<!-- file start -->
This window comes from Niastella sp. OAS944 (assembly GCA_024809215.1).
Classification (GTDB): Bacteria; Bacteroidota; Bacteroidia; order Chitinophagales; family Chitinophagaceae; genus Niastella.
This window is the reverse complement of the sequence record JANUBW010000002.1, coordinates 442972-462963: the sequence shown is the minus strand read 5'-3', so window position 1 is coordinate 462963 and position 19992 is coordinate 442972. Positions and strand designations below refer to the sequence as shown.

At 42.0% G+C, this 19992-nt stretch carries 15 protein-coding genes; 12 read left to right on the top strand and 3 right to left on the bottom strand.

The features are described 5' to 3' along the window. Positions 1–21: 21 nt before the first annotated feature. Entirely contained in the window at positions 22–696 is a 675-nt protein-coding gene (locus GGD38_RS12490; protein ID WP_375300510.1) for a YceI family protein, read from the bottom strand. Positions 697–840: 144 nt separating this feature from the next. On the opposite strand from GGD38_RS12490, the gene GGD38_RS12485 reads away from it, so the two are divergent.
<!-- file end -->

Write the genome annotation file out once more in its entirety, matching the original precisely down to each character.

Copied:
This window comes from Niastella sp. OAS944 (assembly GCA_024809215.1).
Classification (GTDB): Bacteria; Bacteroidota; Bacteroidia; order Chitinophagales; family Chitinophagaceae; genus Niastella.
This window is the reverse complement of the sequence record JANUBW010000002.1, coordinates 442972-462963: the sequence shown is the minus strand read 5'-3', so window position 1 is coordinate 462963 and position 19992 is coordinate 442972. Positions and strand designations below refer to the sequence as shown.

At 42.0% G+C, this 19992-nt stretch carries 15 protein-coding genes; 12 read left to right on the top strand and 3 right to left on the bottom strand.

The features are described 5' to 3' along the window. Positions 1–21: 21 nt before the first annotated feature. Entirely contained in the window at positions 22–696 is a 675-nt protein-coding gene (locus GGD38_RS12490; protein ID WP_375300510.1) for a YceI family protein, read from the bottom strand. Positions 697–840: 144 nt separating this feature from the next. On the opposite strand from GGD38_RS12490, the gene GGD38_RS12485 reads away from it, so the two are divergent.